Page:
To my ex-programmer ears, phrases like “web 2.0” and “industry 4.0” always sound a bit odd. Sectors don’t have release dates, unlike Windows 10, iOS 12 or Android Oreo. Oddly, one field that does have major version releases is the law: it would be quite reasonable to view 25th May 2018 as the launch of Data Protection 3.0 in the UK. Looking at past release cycles, it seems likely to be fifteen to twenty years before we see version 4.0. During that time, the web, industry, education, technology and all other uses of personal data will develop in ways that those drafting the law could not have foreseen. The gap between what the law says and what technology makes possible is bound to increase.
You might hope that a brand-new law would at least answer current questions: “what can we (lawfully) do?”. But, with a ‘developer release’ fixed in 2016 and initial drafts dating back to 2012, even that may be optimistic. From now on it’s inevitable that we’ll be asking questions that the drafters could not have envisaged. Principles may remain valid – indeed the 2016 General Data Protection Regulation (GDPR) declares that the principles of its 1995 predecessor remain sound. But details will steadily diverge from reality.
To bridge that gap, we need to ask a different question: “what should we do?”. Not just because the law’s answers are unlikely to be clear (e.g. the long-standing legal distinction between controller and processor is very hard to apply to many cloud service models) but because such answers as it does give may no longer reflect individuals’ expectations (e.g. both regulators and web users seem increasingly uncomfortable with the law’s current rules on cookies). Even if the law does appear to give a clear answer to a question, we should probably double-check that with other sources.
We are already starting to see that, with universities and colleges asking “is this ethical?” rather than just “is it lawful?”. Reference points for that question include the Data Protection Principles, but also documents such as the Menlo Report: Ethical Principles Guiding Information and Communication Technology Research. Academic analysis of related areas such as smart cities can also provide useful sources to compare and contrast: if we are different, what risks and opportunities might that difference create? An ethical approach asks us to think hard about what we are doing, to document our draft conclusions and try to achieve consensus on an acceptable approach.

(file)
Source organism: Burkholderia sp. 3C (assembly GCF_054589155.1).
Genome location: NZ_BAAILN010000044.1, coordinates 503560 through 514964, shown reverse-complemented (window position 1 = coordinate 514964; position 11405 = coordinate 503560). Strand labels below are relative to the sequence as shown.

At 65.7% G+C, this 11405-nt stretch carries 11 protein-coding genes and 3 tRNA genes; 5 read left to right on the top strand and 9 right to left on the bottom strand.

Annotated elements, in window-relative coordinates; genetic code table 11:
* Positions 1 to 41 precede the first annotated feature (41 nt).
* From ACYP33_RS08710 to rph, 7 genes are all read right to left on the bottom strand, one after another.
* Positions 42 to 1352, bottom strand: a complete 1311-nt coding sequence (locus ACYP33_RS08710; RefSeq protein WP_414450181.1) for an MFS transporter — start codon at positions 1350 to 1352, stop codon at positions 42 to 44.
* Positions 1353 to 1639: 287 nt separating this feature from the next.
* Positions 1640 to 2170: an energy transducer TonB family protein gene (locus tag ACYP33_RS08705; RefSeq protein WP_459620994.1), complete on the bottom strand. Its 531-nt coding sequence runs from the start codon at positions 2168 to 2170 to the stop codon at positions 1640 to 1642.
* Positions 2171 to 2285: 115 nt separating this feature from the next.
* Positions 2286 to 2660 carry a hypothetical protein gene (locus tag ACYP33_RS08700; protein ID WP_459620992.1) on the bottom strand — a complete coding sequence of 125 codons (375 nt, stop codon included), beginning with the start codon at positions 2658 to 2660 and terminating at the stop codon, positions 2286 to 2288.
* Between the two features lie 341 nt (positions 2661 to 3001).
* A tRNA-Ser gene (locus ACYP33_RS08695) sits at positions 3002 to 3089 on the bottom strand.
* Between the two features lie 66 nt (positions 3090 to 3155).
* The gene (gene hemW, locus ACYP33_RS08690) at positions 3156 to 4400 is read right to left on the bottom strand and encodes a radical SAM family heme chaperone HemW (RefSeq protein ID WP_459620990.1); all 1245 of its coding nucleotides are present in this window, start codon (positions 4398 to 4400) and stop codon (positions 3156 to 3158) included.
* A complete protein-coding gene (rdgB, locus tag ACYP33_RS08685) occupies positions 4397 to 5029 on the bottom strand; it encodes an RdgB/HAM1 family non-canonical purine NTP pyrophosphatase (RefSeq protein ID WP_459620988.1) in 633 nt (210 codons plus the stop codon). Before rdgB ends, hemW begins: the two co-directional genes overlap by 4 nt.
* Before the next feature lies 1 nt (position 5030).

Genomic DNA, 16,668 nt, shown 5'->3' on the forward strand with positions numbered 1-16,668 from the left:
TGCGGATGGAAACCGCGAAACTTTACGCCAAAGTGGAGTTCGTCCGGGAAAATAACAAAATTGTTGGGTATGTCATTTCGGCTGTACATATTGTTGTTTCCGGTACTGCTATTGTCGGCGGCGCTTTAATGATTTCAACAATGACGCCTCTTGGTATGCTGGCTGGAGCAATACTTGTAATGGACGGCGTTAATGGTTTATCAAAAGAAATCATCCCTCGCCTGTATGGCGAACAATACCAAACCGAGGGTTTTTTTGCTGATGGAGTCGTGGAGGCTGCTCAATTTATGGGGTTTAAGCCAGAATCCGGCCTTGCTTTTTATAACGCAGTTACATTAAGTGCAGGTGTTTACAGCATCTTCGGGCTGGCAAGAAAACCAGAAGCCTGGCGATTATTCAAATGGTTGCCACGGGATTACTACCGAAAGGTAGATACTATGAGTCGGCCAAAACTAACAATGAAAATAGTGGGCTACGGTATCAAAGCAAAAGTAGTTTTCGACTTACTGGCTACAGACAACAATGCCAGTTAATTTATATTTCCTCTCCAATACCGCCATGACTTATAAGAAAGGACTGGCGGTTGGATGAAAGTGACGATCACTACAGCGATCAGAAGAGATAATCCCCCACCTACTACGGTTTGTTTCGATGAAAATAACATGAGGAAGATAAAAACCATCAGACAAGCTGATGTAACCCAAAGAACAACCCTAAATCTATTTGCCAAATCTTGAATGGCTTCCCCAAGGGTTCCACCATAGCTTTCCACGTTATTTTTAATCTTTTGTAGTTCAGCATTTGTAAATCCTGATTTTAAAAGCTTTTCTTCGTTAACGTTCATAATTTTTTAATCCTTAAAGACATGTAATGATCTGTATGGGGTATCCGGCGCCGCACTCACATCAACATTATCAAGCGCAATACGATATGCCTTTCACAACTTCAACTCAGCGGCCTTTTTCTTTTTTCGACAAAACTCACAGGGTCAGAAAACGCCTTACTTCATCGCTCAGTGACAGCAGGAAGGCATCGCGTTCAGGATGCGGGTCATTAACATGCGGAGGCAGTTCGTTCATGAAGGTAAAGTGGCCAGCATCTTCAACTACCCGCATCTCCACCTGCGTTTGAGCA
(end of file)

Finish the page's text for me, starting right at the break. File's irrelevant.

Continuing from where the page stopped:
This may well be more time-consuming than simply looking up an answer in “the law”, but it should produce a more robust plan that can respond to legal, ethical and practical challenges. Some organisations seem to stagger from one legal, ethical or PR incident to the next. Doing ethics first, and being transparent about the process and outcome, should help us avoid that. Once we’ve decided what we should be doing, it’s easier to go back to the law, identify the relevant sections, and work out what it says about how we should be doing it.
Such a process is more likely to accord with another trend in both data protection law and public attitudes: away from simply dumping decisions on the individual (often labelled as “consent”, though it rarely satisfies either the ethical or legal definitions) and towards organisations taking responsibility and demonstrating that they are doing so. The GDPR calls this “accountability”, though it covers more than just holding organisations to account for errors. Individual rights and controls are still important when things go wrong – though we’d hope that that only happens where an unknown fact or unforeseen event affects the ethical assessment – but we shouldn’t be relying on them to correct the faults we leave in our designs.
Data Protection 3.0 should, perhaps, be less about “pushing the boundaries” and more about developing responsible practice. That might be confirmed by regulators and, one day, incorporated into the next release. “Compliance”, even if we could define it, should be the very least we aspire to.